CARBONDALE — In a forum hosted by the Southern Illinois University Paul Simon Public Policy Institute, Pete Buttigieg said he would “love” to have a role in the White House administration if Joe Biden wins the race in November.
“But we’ve got a much more immediate issue right now, which is to make sure there is in fact a Biden administration,” said Buttigieg, the former mayor of South Bend and 2020 Democratic presidential candidate.
Buttigieg said he believes Biden is in a good place in the race against President Donald Trump — but it’s also going to be a “real challenge” until the end. Attempts at voter suppression and false allegations about the election process are problematic, he said. And Trump’s refusal to commit to a peaceful transition of power in the event that he loses is “an item of deep concern,” Buttigieg added.
He was referencing Trump’s response to a reporter’s question on Wednesday asking whether he would commit to a peaceful transition of power regardless of the election’s outcome. Trump said he would have to “see what happens.” The president called the ballots a “disaster” and said they should be thrown out, referencing his oft-repeated but unsubstantiated claim about widespread fraud associated with mail-in ballots.
Buttigieg’s talk, hosted by institute director John Shaw, kicked off the Paul Simon Public Policy Institute’s fall lineup of speakers. Shaw has invited numerous high-profile public figures from a diversity of backgrounds to address the university community as part of the institute’s ongoing “Understanding Our New World” virtual series.
During his 45-minute talk, Buttigieg reflected on the most recent primary season that propelled the Midwestern mayor of a small college city to national political prominence. Buttigieg turned heads winning the Democratic primary in Iowa and placing second in New Hampshire, both critical early states, before eventually withdrawing from the race March 1 on the heels of a bruising loss in South Carolina.
On the campaign trail, Buttigieg said what struck him most was how similar people's concerns are from place to place, despite the national storyline of division.
"You come to learn that, on one hand, there’s tremendous variety and diversity in our country, and on the other hand, so much of what people are dealing with is pretty similar," he said. "People are trying to make sure that they can earn enough to get by and take care of their family. They expect to be better off than their parents’ generation. They want health care. We want to know the planet’s going to be in good shape for future generations. There’s some fundamentals here that, again, get kind of dazzled out of our view."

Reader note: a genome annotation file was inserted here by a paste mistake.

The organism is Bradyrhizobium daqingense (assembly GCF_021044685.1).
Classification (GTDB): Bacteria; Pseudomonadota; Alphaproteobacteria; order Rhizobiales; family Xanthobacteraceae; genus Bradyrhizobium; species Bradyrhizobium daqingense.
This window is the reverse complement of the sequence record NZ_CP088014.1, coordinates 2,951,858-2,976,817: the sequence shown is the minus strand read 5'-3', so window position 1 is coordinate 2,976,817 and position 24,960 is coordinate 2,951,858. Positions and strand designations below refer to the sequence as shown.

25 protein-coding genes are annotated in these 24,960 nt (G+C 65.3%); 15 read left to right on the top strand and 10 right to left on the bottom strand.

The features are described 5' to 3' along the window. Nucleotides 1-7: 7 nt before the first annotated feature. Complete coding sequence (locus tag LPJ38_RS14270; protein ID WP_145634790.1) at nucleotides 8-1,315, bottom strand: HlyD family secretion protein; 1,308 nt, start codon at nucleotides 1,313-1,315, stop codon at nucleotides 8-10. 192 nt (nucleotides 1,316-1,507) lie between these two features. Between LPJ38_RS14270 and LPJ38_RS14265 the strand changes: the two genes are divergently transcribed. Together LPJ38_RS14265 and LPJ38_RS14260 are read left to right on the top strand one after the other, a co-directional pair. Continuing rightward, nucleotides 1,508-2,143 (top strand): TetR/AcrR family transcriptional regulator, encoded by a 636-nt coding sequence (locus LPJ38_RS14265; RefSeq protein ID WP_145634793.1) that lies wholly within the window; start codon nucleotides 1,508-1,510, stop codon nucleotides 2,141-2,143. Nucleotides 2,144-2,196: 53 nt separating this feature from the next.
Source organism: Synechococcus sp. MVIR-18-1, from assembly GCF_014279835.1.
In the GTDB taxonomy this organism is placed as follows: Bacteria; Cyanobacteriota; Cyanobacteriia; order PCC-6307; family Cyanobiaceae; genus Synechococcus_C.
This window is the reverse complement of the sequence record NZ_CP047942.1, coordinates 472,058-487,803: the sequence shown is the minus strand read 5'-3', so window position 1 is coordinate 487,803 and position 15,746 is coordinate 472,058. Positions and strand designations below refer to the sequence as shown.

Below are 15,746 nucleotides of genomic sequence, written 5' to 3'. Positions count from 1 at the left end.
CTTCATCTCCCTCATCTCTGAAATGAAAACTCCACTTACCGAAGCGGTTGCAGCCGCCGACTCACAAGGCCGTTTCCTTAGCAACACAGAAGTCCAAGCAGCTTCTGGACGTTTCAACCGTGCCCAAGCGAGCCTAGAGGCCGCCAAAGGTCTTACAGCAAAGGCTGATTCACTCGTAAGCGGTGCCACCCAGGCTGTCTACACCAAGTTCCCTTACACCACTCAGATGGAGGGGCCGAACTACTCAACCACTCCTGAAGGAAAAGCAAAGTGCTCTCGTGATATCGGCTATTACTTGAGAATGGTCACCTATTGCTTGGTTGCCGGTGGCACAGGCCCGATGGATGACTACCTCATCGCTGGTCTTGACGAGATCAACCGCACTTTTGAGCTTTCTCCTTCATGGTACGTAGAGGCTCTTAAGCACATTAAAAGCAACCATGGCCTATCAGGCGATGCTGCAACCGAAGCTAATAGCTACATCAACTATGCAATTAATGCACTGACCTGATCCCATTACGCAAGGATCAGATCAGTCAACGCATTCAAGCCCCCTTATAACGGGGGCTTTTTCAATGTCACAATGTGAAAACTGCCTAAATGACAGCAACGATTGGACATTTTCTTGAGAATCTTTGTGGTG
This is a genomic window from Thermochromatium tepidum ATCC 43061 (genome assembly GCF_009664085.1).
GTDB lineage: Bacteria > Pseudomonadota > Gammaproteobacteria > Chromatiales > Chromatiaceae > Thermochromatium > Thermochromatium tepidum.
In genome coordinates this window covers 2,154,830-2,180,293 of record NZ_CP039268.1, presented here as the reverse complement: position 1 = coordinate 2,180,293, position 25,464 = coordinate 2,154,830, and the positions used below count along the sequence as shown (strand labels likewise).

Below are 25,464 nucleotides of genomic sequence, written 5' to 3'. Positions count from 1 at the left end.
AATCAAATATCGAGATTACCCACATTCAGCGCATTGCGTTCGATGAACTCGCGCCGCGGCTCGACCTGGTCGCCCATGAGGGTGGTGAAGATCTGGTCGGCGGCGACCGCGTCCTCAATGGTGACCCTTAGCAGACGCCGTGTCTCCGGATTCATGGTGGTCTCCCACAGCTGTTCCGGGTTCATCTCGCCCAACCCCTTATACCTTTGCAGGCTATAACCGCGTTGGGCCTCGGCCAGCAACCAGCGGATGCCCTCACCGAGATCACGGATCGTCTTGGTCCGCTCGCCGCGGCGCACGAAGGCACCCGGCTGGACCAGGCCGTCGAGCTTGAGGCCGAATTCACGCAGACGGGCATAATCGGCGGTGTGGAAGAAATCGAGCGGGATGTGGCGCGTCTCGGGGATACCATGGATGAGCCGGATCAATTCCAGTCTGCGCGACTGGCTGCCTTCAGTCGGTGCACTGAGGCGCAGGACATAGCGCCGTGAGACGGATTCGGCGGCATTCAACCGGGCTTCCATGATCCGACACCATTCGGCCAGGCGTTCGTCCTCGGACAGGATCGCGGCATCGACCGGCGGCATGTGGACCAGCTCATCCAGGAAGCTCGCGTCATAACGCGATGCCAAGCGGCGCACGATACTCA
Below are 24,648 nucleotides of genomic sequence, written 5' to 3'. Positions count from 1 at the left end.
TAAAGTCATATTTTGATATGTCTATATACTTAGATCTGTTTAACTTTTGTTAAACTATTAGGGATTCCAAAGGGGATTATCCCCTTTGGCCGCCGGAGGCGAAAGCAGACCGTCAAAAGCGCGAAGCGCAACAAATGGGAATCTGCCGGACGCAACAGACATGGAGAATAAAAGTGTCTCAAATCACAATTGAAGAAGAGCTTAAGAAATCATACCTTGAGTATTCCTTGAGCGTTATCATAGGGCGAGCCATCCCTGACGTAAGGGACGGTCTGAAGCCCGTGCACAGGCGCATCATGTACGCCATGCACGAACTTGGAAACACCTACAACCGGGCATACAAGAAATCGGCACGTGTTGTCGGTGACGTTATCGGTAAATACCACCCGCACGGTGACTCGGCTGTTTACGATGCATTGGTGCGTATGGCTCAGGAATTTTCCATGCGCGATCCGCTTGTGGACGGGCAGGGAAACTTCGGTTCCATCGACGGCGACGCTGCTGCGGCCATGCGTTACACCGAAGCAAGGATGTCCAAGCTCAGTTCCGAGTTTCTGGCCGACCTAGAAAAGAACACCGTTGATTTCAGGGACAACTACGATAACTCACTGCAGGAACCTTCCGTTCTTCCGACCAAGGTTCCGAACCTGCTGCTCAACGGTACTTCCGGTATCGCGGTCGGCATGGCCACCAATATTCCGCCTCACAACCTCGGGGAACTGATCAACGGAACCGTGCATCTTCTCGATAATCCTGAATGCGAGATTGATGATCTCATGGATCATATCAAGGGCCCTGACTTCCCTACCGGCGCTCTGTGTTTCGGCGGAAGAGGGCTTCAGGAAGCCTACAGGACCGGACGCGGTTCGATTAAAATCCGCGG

Shaw asked Buttigieg how he handled the transition back to a quieter life after removing himself from the race. He said it was strange shifting from a 100 mph campaign to hunkering down at home, as much of the country locked down to slow the spread of the coronavirus around the same time. But Buttigieg said it also afforded him more time to spend with his husband and unwind. “It may have done me some good. Because probably what Chasten and I most needed was to be home, to spend more time with each other than we’d been able to in a year and a half, and to be in one place and think clearly,” he said.
Buttigieg also discussed his new book coming out early next month titled “Trust: America’s Best Chance.” Buttigieg said America is facing a threefold crisis in trust: in institutions, including government; in each other; and in the world’s trust in the U.S. as a whole. The issue of restoring trust is the focus of his book and research at Notre Dame, where he serves as a faculty fellow with the Institute for Advanced Studies, a university-wide research institute. As an example of how the erosion of trust in government institutions has harmed America, he cited the fact that many people have ignored life-saving health advice from scientific experts related to COVID-19. Healthy debate and diversity of thought is part of a robust society. But not living in the same “field of fact” is incredibly dangerous, he said.
“I think for us to have the 2020s unfold in the way we’re really going to need them to for the future of the country, we need to do something about it,” he said.
On Twitter: @MollyParkerSI
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